A new education study seeks to understand why some teachers appear to write off pupils that underperform in school, placing the spotlight on the need to adapt in some of the most diverse classrooms.
In the provocatively titled ‘It’s Useless. They’re Emirati,’ Moneer Moukaddem explores teachers’ perceptions of Emirati pupil attainment in private schools in particular, in an attempt to openly tackle observations discussed behind closed doors.
“This is a phrase I have heard again and again not just in schools but outside. It’s not something politically correct to say and that’s the sensitivity of my topic but it is something on the tip of professionals’ tongues,” Mr Moukaddem said about a study presented at a three-day education summit organised by the Sheikh Saud Bin Saqr Al Qasimi Foundation for Policy Research in Ras Al Khaimah on Monday.
Mr Moukaddem, a researcher with Nottingham University who also works in a senior position at an Abu Dhabi private school, is focusing on attitudes in light of more Emiratis enroling in private schools.
“I’m very passionate about Emirati students and their education. Their success is important to me," he said.
"I grapple this issue on a daily basis – why is education not working for my Emirati students? I wanted to address the problem academically.”
The study takes on a stereotype that Emirati pupils are not motivated. His findings show that making subjects culturally relevant is key to engaging students.
“Emirati students are a minority in the private school system. We need to make content culturally relevant so it meets their needs,” Mr Moukaddem said.
He cited an example of how warnings and letters to parents failed when a school attempted to ensure UAE students attended class on time.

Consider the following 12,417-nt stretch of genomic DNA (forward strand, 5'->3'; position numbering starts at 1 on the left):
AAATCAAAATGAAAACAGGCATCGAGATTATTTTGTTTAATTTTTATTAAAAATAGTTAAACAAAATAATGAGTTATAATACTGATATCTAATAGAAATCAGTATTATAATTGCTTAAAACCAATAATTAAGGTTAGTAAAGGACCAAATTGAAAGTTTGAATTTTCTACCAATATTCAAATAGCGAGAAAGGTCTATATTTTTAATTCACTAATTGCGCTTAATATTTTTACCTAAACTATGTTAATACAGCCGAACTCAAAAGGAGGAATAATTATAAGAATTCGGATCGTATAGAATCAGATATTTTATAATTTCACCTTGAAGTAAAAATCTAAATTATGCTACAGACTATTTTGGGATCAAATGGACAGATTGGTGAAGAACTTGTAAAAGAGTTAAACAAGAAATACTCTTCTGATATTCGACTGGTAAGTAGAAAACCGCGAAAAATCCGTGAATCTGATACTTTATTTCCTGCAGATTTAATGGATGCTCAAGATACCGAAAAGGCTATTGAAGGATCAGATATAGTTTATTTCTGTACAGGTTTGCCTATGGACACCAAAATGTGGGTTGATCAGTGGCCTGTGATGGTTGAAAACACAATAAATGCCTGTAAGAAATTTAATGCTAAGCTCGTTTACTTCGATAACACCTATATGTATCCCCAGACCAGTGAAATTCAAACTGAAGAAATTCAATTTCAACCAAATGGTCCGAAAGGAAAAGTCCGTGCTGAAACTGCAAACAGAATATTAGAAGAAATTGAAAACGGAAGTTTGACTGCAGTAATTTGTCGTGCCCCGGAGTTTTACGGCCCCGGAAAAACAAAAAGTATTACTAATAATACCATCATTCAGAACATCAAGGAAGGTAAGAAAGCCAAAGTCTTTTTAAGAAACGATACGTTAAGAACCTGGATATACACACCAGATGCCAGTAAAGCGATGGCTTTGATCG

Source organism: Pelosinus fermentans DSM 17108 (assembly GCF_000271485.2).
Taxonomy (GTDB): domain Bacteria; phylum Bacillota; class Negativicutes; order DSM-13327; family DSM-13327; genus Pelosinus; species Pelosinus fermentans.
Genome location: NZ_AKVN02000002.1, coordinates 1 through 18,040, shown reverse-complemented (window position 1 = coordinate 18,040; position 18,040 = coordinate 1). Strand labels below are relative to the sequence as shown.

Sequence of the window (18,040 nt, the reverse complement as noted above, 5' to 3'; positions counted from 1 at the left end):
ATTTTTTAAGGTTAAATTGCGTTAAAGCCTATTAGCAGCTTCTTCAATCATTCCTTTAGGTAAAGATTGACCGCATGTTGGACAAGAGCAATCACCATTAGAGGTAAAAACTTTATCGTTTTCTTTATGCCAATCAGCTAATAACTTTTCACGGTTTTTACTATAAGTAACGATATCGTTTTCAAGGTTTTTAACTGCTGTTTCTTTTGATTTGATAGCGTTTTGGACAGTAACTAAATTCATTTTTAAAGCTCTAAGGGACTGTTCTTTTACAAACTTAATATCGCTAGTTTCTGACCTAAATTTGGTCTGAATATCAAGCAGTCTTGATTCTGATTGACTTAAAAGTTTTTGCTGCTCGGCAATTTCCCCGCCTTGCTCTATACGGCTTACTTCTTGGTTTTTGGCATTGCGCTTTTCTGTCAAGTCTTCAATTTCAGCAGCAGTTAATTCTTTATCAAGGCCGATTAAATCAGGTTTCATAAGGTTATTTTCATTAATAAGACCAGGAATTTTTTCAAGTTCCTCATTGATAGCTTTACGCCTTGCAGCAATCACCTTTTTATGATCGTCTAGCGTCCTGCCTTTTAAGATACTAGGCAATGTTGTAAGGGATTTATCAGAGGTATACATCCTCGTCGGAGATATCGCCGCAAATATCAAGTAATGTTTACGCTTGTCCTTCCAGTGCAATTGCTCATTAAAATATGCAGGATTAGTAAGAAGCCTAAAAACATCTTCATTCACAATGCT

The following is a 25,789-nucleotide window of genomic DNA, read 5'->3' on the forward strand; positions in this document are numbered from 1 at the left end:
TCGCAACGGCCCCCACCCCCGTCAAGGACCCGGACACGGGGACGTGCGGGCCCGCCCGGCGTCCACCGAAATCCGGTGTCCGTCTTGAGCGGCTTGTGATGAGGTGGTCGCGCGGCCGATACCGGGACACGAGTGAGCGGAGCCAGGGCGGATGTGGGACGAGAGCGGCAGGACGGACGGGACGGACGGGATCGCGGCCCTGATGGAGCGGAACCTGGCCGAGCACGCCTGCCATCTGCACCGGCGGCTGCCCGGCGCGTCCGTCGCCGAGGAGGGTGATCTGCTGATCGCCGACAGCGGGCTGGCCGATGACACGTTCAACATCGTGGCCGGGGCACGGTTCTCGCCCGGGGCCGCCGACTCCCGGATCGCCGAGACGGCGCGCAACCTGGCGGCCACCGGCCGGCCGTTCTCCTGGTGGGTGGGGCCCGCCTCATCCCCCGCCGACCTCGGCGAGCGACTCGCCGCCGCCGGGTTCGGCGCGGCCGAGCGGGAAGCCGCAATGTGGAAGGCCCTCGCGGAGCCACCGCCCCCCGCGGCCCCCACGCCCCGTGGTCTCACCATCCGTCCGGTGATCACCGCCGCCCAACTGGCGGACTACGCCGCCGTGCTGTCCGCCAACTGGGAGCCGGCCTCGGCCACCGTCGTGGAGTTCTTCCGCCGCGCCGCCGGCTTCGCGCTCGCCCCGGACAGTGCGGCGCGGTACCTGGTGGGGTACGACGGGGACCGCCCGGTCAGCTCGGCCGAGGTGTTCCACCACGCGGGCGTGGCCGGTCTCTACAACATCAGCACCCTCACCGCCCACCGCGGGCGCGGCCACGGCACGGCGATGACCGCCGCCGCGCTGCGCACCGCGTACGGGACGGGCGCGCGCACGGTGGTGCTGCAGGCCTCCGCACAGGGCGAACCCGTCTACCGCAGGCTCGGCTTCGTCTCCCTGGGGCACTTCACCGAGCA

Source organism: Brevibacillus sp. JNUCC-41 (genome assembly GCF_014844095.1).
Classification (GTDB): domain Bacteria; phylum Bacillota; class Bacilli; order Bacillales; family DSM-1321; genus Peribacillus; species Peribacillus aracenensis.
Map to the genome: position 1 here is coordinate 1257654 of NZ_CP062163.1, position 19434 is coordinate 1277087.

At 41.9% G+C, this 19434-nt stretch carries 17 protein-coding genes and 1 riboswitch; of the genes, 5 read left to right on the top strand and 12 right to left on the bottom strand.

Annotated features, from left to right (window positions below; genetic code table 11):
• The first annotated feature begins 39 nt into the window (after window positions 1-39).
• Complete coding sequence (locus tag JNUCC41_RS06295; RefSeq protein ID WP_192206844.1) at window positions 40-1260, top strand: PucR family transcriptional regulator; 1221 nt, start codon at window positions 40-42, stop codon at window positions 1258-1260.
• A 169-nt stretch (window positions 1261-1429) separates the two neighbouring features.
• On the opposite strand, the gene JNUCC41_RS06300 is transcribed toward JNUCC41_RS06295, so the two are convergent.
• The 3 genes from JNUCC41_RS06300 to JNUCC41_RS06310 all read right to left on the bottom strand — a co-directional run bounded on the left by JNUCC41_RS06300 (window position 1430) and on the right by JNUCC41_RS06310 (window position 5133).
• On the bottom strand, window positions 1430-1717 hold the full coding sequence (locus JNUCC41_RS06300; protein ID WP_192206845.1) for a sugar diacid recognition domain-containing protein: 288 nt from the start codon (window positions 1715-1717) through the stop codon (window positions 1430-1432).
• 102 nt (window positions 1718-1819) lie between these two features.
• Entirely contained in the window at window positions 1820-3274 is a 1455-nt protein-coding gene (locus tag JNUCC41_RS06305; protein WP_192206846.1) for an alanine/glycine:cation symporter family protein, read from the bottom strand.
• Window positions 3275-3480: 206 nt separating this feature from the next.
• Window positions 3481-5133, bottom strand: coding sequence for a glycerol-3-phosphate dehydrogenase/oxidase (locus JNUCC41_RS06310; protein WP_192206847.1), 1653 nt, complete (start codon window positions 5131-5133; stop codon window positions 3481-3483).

“This was until we realised punctuality may be perceived differently in different cultures," he said.
"So we sent a message, not that 'your son was late to school' but that 'your son was absent from the national anthem, which happened to play at 7.45am'.
"Overnight we saw an explosive increase in the punctuality of students. The question is how can we create a meaningful reason.
"It is a small example of using culture in a meaningful way to help bridge the gap.”
Natasha Ridge, executive director at the Al Qasimi Foundation for Policy Research, said the study highlighted a perception that should be addressed.
“The title is designed to provoke us into thinking when we make these cultural judgments. We need to be culturally intelligent so that we can teach content in a way that students will understand and create education that makes sense to them,” she said.
“I have heard this expression a lot. It is provocative but it is actually a statement that is uttered behind the scenes over and over. I have heard the same statement from teachers in public schools. When this is brought out in to the light, we have to actually address this. It is used when people sort of give up on Emirati students, especially boys.
"But the opposite is true given the right stimulus and the right instruction. So we should think about how do you connect with Emirati boys, how do we get the most out of them?”
Experts believe the attitude is reflective of male Emirati students and not females who perform well in schools. Research conducted by USAID in 2011 point to strong enrolment ratios in the Middle East including the UAE but the challenge is to keep boys from dropping out from secondary school.
Students dropped out to support their family by working, socio economic reasons, poor academic performance, or disciplinary reasons.
Mr Moukaddem believes stereotypes can be dealt with if teachers work together, better understand society and their students.
“Research shows if teachers and schools are culturally competent then attainment can go up and behavioural outcomes can improve. These are thoughts at the back of many people’s minds but it has not been presented in an academic way. This is not new for those who work in education but I’m saying let us work on alternatives.”
Due to the sensitive subject, he declined to give details about the number of teachers and the schools covered.
The study is not representative of all private schools and relied on the convenience sampling method based on teachers accessible and available for interviews.
“I don’t want to go into specifics because of the sensitivity of the groups I interviewed. There are significant limitations to my study and it’s not a representative sample of all private schools in the UAE. It only gives a slice, a window into that world,” he said.